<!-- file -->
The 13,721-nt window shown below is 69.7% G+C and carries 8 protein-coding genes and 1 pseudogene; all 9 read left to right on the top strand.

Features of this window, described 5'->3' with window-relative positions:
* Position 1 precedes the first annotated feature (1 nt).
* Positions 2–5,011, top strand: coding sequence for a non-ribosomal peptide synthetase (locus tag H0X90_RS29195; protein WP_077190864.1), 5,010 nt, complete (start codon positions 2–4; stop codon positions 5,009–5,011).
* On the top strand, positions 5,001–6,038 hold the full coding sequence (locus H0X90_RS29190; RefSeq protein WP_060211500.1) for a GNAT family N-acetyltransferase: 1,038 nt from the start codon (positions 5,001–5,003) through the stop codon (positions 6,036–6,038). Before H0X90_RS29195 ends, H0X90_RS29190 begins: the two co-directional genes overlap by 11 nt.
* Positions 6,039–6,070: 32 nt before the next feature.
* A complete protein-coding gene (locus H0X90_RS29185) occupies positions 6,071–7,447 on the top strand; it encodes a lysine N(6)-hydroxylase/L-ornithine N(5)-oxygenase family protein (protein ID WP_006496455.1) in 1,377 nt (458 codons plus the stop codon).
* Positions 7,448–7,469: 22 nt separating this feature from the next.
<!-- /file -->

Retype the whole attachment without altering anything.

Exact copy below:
The 13,721-nt window shown below is 69.7% G+C and carries 8 protein-coding genes and 1 pseudogene; all 9 read left to right on the top strand.

Features of this window, described 5'->3' with window-relative positions:
* Position 1 precedes the first annotated feature (1 nt).
* Positions 2–5,011, top strand: coding sequence for a non-ribosomal peptide synthetase (locus tag H0X90_RS29195; protein WP_077190864.1), 5,010 nt, complete (start codon positions 2–4; stop codon positions 5,009–5,011).
* On the top strand, positions 5,001–6,038 hold the full coding sequence (locus H0X90_RS29190; RefSeq protein WP_060211500.1) for a GNAT family N-acetyltransferase: 1,038 nt from the start codon (positions 5,001–5,003) through the stop codon (positions 6,036–6,038). Before H0X90_RS29195 ends, H0X90_RS29190 begins: the two co-directional genes overlap by 11 nt.
* Positions 6,039–6,070: 32 nt before the next feature.
* A complete protein-coding gene (locus H0X90_RS29185) occupies positions 6,071–7,447 on the top strand; it encodes a lysine N(6)-hydroxylase/L-ornithine N(5)-oxygenase family protein (protein ID WP_006496455.1) in 1,377 nt (458 codons plus the stop codon).
* Positions 7,448–7,469: 22 nt separating this feature from the next.